We have our own family now and our own traditions. The Dutch shop in KyaSands can supply all the Christmas fare my heart desires, although – lacking in the love, laughter and joy that Grandparent delivered goodies were infused with – it sometimes falls a little flat. Woolworths does fantastic Christmas pies. We’ve scrapped Christmas pudding (with or without coins), instead settling on light mousse-like puddings far more conducive to the climate. On Christmas day, grandparents, aunts, uncles, cousins and the odd friend all descend onto our sunny patio, bringing (depending on their nationality) stollen, turkeys, salads and Christmas cakes, which we consume throughout the day, interspersed with swimming, music-making and gift-opening.

It’s not snowy and moody, but it’s still ‘gezellig’ and to me it feels just like Christmas should feel – a celebration of my faith, family and friendships.

This year we will be on the other side of the world at Christmas, far from our usual family and friends. Yet, as we celebrate Christmas with our missionary friends in Auckland, there will still be laughter, faith and fun (and hopefully no tooth-chipping coins)…another memorable Christmas in the making.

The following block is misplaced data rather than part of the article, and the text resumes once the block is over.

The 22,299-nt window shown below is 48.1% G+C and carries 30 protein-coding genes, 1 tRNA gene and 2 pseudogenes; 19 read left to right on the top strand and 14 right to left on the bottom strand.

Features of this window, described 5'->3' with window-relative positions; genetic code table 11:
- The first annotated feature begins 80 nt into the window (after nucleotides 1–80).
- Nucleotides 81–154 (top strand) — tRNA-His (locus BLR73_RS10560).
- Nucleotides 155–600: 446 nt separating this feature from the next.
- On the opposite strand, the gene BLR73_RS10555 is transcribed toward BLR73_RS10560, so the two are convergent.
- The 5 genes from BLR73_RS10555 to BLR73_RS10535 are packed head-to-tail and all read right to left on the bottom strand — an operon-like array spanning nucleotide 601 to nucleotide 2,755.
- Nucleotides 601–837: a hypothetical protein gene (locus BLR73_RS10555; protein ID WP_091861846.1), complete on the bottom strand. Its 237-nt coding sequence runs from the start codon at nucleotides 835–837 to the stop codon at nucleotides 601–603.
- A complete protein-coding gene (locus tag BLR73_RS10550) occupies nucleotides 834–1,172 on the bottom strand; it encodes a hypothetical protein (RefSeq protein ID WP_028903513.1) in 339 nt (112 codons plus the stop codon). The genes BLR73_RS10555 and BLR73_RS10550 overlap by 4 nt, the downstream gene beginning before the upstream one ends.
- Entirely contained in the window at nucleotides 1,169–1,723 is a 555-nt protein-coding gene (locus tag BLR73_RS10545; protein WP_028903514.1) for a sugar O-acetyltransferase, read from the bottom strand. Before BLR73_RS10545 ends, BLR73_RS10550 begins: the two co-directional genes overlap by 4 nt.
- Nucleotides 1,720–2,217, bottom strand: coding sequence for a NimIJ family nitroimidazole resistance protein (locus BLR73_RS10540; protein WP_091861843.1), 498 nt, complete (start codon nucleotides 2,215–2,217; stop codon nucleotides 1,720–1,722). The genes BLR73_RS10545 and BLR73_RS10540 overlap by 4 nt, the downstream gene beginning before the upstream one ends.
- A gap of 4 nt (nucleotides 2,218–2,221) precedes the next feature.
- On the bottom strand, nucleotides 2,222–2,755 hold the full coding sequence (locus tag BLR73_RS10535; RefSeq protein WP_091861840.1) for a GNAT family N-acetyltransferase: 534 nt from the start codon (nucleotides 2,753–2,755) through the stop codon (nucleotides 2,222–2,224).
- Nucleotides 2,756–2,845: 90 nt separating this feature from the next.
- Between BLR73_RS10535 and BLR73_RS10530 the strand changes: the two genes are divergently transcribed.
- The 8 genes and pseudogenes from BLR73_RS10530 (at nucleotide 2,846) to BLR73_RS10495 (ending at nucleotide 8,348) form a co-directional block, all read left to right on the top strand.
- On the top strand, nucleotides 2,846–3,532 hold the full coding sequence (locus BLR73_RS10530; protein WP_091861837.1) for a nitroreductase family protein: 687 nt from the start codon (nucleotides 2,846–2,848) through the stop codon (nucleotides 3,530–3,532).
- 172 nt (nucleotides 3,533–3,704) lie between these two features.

Please share some of your own favourite Christmas traditions with us all…

 

Image especially chosen to ‘feel just like Christmas’ for my Mom : Wunigard / Shutterstock.com

 

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14 Comments

  1. We will miss you this Christmas, as we have started our own ‘tradition’ over the years. It will be different! By the way,all the ‘chocoladeletters’ have the same weight!!!! And although a ‘W’ LOOKS as if it has more chocolate, that isn’t the case.

  2. I grew up with german Christmas traditions, so can totally identify with what you are saying!! Also longing for a white and cold Christmas and listening to stories of Sankt Nikolaus…but knowing that it really is about celebrating together with family and friends. I was fortunate enough to experience a German Christmas and there really is something special about that time of year with all the beautiful lights, decor and having some Glühwein with Fleischkäse on a roll at a Christmas market:) but I so missed my family that year… In the Elbsandsteingebirge in the eastern parts of Germany there is even a town that makes wooden hand made Christmas tree figurines throughout the year!!